Directed by: Robert Eggers
Produced by: Rodrigo Teixeira
Jay Van Hoy
Screenplay by: Robert Eggers
Starring: Anya Taylor-Joy
Music by: Mark Korven
Cinematography by: Jarin Blaschke
Editing by: Louise Ford
Studio(s): Parts and Labor
Rooks Nest Entertainment
Distributed by: A24
Release date(s): January 27, 2015 (Sundance Film Festival)
September 18, 2015 (Toronto International Film Festival)
February 19, 2016 (United States)
March 11, 2016 (United Kingdom)
Running time: 93 minutes
Country(s): United States
Production budget: $3 million
Box-office revenue (as of publication): $40, 423, 945
"I'll be back," reads The Terminator mug from which I am drinking my cup of tea, and I'm living up to those words, so, much as I hope that you Enjoy(ed) The Silence, the bashing away on my keyboard like the sound of Rolling Thunder can only mean one thing: no, not that I have finally decided to come out as a previously closeted hipster, though considering I did just manage to fit three cultural references into the previous sentence, I am wavering dangerously close towards that precipice. Yes, it means that The Thin White Dude's Reviews are back in business. What has been holding me off has been a combination of many things, notwithstanding I have been working like a machine, but also the fact that the familiar echoes of my typing are never far away, as I am as ever working on several different projects. Well, I say that all the time, but hey, if I'm not satisfied with the finished product, then I don't feel they are fit for consumer digestion (that is assuming that y'all don't regurgitate some of the nonsense I come up with). Anywho, for all the latest and greatest as regards the movies, keep your eyes posted.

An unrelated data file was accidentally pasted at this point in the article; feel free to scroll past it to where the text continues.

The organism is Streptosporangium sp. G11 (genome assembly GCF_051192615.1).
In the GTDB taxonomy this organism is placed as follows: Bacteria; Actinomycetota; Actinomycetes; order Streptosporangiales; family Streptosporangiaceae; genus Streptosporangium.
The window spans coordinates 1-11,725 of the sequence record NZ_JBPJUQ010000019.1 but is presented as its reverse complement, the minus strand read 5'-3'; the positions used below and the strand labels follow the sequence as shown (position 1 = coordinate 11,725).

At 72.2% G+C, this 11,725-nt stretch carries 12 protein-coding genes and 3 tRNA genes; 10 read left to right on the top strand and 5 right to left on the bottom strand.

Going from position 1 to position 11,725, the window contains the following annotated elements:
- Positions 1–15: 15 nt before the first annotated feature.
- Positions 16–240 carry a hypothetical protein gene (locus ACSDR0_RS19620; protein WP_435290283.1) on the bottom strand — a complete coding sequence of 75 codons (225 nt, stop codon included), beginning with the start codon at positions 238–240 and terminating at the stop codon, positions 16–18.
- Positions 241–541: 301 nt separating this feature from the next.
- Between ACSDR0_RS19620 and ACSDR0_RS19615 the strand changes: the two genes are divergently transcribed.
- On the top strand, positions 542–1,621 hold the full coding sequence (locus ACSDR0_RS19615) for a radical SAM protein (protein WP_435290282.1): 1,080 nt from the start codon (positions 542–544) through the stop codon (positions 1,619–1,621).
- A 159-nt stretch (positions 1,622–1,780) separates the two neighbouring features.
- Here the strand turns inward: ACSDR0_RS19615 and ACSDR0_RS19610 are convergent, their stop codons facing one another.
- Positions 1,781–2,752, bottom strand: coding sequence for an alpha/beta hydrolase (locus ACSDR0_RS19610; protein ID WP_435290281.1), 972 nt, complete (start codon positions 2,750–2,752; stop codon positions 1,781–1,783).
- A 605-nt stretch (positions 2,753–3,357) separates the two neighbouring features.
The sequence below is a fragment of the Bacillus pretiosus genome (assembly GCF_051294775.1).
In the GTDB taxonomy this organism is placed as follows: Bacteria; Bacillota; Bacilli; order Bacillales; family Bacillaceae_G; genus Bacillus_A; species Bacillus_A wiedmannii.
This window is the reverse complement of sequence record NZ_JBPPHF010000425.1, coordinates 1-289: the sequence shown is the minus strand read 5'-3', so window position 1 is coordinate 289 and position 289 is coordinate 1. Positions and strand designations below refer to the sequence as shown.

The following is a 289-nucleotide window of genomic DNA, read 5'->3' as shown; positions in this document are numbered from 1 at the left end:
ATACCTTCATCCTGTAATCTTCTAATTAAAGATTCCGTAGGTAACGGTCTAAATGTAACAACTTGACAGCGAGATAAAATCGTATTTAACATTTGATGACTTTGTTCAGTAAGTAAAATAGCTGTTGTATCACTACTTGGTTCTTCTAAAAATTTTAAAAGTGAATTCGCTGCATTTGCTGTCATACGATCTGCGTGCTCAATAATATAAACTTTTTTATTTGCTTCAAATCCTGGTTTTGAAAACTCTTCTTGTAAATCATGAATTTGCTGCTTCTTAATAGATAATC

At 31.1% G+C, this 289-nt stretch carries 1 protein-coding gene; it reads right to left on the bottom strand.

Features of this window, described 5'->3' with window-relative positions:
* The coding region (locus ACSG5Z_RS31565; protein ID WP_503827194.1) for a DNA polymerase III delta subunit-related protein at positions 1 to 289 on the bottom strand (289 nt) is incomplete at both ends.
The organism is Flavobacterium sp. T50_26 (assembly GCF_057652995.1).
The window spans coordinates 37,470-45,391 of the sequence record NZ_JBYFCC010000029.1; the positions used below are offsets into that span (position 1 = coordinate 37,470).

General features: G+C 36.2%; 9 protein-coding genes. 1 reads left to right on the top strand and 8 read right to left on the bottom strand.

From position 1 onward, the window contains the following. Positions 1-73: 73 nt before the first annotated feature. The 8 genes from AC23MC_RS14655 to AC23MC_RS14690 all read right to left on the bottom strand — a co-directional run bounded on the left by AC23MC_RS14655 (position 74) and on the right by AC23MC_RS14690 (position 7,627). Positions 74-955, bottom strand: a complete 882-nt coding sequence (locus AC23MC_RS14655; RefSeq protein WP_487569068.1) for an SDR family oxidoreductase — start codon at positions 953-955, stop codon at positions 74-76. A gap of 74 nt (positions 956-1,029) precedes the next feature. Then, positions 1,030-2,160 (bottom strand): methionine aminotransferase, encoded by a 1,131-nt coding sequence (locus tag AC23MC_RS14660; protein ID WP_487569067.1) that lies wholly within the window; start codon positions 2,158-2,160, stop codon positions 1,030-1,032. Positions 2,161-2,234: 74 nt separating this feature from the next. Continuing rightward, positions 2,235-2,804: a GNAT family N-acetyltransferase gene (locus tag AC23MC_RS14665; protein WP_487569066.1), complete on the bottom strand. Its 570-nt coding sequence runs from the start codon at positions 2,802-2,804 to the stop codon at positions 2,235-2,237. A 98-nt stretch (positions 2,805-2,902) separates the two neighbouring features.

Today's film up for review is The Witch, which (which Witch? Stop it, Callum!) played at the Sundance and Toronto Film Festivals back in 2015, and was widely released in February of this year. The first time I saw this film I watched it on my colleague's phone on a night shift at the Balmoral Show (one of my Unholy Trinity Of Nightmares as far as shifts in the security industry go, along with Creamfields Festival and Disney On Ice), mistakenly selecting it on the basis that it was the new Natalie Dormer horror film The Forest. Normally, I completely frown upon watching the film on a phone period, but I thought I could get away with watching a disposable genre flick, and then, what do you know, spoiler alert, about a couple of months later I bought the film on DVD. I say spoiler alert, but I won't spoil too much, so don't worry about that mild disclaimer. Righto, plot-wise The Witch (which comes with the subtitle 'A New-England Folktale') follows a Puritan family in 17th century New England, consisting of William (Ralph Ineson), his wife Katherine (Kate Dickie), and their children (eldest daughter Thomasin (Anya Taylor-Joy), eldest son Caleb (Harvey Scrimshaw), twins Jonas and Mercy (Lucas Dawson, Ellie Grainger)), as they are threatened with banishment from their plantation over William's contrary interpretation of the New Testament. Opting to leave the church and plantation entirely to build a farm on the edge of a secluded forest, Katherine gives birth their son Samuel (Axtun Henry Dube and Athan Conrad Dube). However, while Thomasin minds him, Samuel mysteriously disappears, all manner of things start happening, and as the family begin to turn on each other, dark forces may or may not have a hand in influencing the matter. Got it? Good.